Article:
ders at the expense of agricultural land or open space.
The intensification requirement also ensures that the
higherdensitiesprovide forthepublicservice,amenity,
privacy, and open-space needs of residents. The pro-
posal defines low net densities as a minimum of forty-
five dwelling units per hectare and medium net densi-
ties as one hundred to two hundred dwelling units per
hectare. It regards net densities higher than these as
negative and not recommended.
Newcastle upon Tyne, Great Britain
The development plan for the City of Newcastle
uponTyne (1993)addresses theissue ofexistingand fu-
ofNewcastle uponTyne suffered forseveral yearsfrom
population declines that resulted from young adults
and young families with children moving out of the
city. The city was left with a high proportion of depen-
dent groups, such as elderly people and single-parent
families, which require many support services but are
the number of small households brought about an in-
creaseddemand for dwellings, despitetheoverall drop
inpopulation.Most oftheexistingstockof high-density
housesalreadyhadbeenrehabilitatedand renovatedin
the1970s. As land became scarce, there was a tendency
toward town cramming that was manifested in higher
densitiesand pressure for thedevelopmentofland that
was allocated for open space or economic activities.
The city’s plan allocated areas for development in
terms of the environmental capacity of the built-up
area.Development thatoverstepped theboundariesset
by the plan was seen as unacceptably damaging to the
environment. The residential goal set by the plan was
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“tostabilize the city’s population atthelevelprevailing
at the beginning of the Plan period, by providing suffi-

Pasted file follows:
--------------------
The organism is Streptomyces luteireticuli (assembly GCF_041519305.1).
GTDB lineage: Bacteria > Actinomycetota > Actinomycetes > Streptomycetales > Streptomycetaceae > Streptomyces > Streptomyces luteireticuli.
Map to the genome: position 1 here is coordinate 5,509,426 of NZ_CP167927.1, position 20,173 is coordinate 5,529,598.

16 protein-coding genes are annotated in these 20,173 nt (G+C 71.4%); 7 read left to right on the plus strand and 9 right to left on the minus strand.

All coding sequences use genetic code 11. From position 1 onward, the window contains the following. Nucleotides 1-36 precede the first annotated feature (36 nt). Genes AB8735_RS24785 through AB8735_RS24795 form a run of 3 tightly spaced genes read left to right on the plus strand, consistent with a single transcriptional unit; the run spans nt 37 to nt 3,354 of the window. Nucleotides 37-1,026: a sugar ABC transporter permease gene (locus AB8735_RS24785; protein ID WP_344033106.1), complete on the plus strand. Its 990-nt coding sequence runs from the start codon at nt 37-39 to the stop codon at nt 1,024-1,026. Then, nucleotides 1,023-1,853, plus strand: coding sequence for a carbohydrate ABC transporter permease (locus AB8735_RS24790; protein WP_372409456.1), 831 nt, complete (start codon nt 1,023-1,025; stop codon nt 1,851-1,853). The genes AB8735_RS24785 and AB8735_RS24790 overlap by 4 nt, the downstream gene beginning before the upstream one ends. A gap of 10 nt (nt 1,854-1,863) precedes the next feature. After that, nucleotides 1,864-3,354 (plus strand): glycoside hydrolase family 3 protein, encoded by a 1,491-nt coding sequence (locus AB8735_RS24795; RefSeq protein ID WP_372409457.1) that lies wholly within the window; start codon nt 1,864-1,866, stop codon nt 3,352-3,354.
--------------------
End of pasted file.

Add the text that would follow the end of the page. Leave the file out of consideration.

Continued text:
cient land for a wide range of types and qualities of
housing development” (City of Newcastle upon Tyne
1993, 9). Increased density was not one of the stated
goals of the plan, but it was included as one of the
means to achieve the goal of providing varied and af-
fordablehousingthat wouldmeet theneedsofdifferent
groupswithinthe city’spopulation. Theplan presentsa
list of sites within the city in which the minimum den-
sity was set at a nominal thirty dwelling units per hec-
tare.3The actual density was to be determined in the
masterplans of the specific sites that were allocated for
new housing development. The goal for some existing
local authority housing sites was to reduce density
through redevelopment, yet the plan does not mention
existing and planned density figures.
Othergoals set by the Newcastle planwere“towork
towardsthe longterm goalofsustainability byprogres-
sively reducing both the need for energy and other
natural resources, and the environmental impact
caused by their use;” to improve public transportation;
and to increase pedestrian and bicycling opportunities
(CityofNewcastleupon Tyne1993, 13).However, none
of the plan’s goals is specifically linked to the issue of
residential density, perhaps because officials believe
that existing density levels are high enough to support
these goals.
Toronto, Ontario, Canada
The 1991 proposed Reurbanization Plan for Metro-
politan Toronto, Canada, consists of two parts: a study
of the reurbanization process (Berridge Lewinberg
Greenberg, Ltd. 1991b) and planning guidelines (Ber-
ridgeLewinbergGreenberg, Ltd.1991a).Thegoalofthe
reurbanization plan was to accommodate three hun-
dred thousand new residents and three hundred thou-
sand new jobs in twenty to thirty years. Toronto has a
number of advantages that facilitate this growth.
Among these advantages are a vast supply of under-
used sites that are distributed throughout the metro-
politan area and a sophisticated public transit network
of buses, streetcars, and subways that reaches into
everycornerof themetropolitanarea.Oneofthecentral
goals set forth in the reurbanization plan was the ac-
commodationof as muchgrowthas possible within the
city’s already built-up urban areas. Urban density was
specifically linked to several planning goals: (1) the re-
duction of automobile dependency through the crea-
and transit use; (2) the preservation of open space
within the city by not allowing increases in density to
occur at the expense of land for the “public realm,”
which consists of parks, streets, sidewalks, and other
openspaces; (3) the promotion ofdiversityinbuildings
and living and working environments; and (4) the pro-
visionof a range of housing types at afullrangeof den-